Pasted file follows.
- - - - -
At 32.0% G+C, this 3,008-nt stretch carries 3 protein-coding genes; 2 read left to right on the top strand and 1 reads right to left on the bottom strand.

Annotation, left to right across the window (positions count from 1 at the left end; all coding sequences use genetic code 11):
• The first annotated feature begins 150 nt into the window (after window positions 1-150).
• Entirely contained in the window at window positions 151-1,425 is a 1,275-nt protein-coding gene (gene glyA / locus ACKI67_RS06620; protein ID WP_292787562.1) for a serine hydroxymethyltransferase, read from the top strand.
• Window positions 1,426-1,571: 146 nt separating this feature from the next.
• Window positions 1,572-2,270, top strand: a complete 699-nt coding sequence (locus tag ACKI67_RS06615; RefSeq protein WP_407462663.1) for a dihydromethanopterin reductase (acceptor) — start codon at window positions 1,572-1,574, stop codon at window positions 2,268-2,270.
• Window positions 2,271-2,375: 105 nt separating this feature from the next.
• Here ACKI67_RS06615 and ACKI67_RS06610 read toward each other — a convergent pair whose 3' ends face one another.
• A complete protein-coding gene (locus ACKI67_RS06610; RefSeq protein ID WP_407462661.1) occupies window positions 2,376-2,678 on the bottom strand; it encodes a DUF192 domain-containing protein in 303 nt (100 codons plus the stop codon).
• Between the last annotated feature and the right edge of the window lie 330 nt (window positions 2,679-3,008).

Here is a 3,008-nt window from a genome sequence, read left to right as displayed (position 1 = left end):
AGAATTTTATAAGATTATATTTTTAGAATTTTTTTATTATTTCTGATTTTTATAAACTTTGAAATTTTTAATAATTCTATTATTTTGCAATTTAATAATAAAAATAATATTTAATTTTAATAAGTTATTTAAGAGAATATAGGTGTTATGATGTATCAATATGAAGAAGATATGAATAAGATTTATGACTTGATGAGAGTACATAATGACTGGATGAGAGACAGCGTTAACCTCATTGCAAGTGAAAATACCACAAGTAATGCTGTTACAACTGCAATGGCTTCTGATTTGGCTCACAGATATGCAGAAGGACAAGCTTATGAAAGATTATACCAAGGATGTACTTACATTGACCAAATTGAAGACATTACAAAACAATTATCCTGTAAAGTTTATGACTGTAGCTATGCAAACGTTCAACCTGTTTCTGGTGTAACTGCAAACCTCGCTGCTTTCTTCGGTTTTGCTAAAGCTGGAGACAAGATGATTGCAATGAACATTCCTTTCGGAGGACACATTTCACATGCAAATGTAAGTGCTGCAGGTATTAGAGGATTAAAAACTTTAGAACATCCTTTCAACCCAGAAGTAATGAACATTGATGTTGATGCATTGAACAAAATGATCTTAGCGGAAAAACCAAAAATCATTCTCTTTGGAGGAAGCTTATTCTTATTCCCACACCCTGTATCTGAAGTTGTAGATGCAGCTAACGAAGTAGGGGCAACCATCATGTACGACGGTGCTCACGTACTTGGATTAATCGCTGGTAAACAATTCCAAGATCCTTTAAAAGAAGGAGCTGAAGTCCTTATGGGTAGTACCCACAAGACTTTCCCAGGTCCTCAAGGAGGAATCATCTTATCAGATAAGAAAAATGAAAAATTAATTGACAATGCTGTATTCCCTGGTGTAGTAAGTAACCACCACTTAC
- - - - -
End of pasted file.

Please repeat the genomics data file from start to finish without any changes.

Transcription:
At 32.0% G+C, this 3,008-nt stretch carries 3 protein-coding genes; 2 read left to right on the top strand and 1 reads right to left on the bottom strand.

Annotation, left to right across the window (positions count from 1 at the left end; all coding sequences use genetic code 11):
• The first annotated feature begins 150 nt into the window (after window positions 1-150).
• Entirely contained in the window at window positions 151-1,425 is a 1,275-nt protein-coding gene (gene glyA / locus ACKI67_RS06620; protein ID WP_292787562.1) for a serine hydroxymethyltransferase, read from the top strand.
• Window positions 1,426-1,571: 146 nt separating this feature from the next.
• Window positions 1,572-2,270, top strand: a complete 699-nt coding sequence (locus tag ACKI67_RS06615; RefSeq protein WP_407462663.1) for a dihydromethanopterin reductase (acceptor) — start codon at window positions 1,572-1,574, stop codon at window positions 2,268-2,270.
• Window positions 2,271-2,375: 105 nt separating this feature from the next.
• Here ACKI67_RS06615 and ACKI67_RS06610 read toward each other — a convergent pair whose 3' ends face one another.
• A complete protein-coding gene (locus ACKI67_RS06610; RefSeq protein ID WP_407462661.1) occupies window positions 2,376-2,678 on the bottom strand; it encodes a DUF192 domain-containing protein in 303 nt (100 codons plus the stop codon).
• Between the last annotated feature and the right edge of the window lie 330 nt (window positions 2,679-3,008).

Here is a 3,008-nt window from a genome sequence, read left to right as displayed (position 1 = left end):
AGAATTTTATAAGATTATATTTTTAGAATTTTTTTATTATTTCTGATTTTTATAAACTTTGAAATTTTTAATAATTCTATTATTTTGCAATTTAATAATAAAAATAATATTTAATTTTAATAAGTTATTTAAGAGAATATAGGTGTTATGATGTATCAATATGAAGAAGATATGAATAAGATTTATGACTTGATGAGAGTACATAATGACTGGATGAGAGACAGCGTTAACCTCATTGCAAGTGAAAATACCACAAGTAATGCTGTTACAACTGCAATGGCTTCTGATTTGGCTCACAGATATGCAGAAGGACAAGCTTATGAAAGATTATACCAAGGATGTACTTACATTGACCAAATTGAAGACATTACAAAACAATTATCCTGTAAAGTTTATGACTGTAGCTATGCAAACGTTCAACCTGTTTCTGGTGTAACTGCAAACCTCGCTGCTTTCTTCGGTTTTGCTAAAGCTGGAGACAAGATGATTGCAATGAACATTCCTTTCGGAGGACACATTTCACATGCAAATGTAAGTGCTGCAGGTATTAGAGGATTAAAAACTTTAGAACATCCTTTCAACCCAGAAGTAATGAACATTGATGTTGATGCATTGAACAAAATGATCTTAGCGGAAAAACCAAAAATCATTCTCTTTGGAGGAAGCTTATTCTTATTCCCACACCCTGTATCTGAAGTTGTAGATGCAGCTAACGAAGTAGGGGCAACCATCATGTACGACGGTGCTCACGTACTTGGATTAATCGCTGGTAAACAATTCCAAGATCCTTTAAAAGAAGGAGCTGAAGTCCTTATGGGTAGTACCCACAAGACTTTCCCAGGTCCTCAAGGAGGAATCATCTTATCAGATAAGAAAAATGAAAAATTAATTGACAATGCTGTATTCCCTGGTGTAGTAAGTAACCACCACTTAC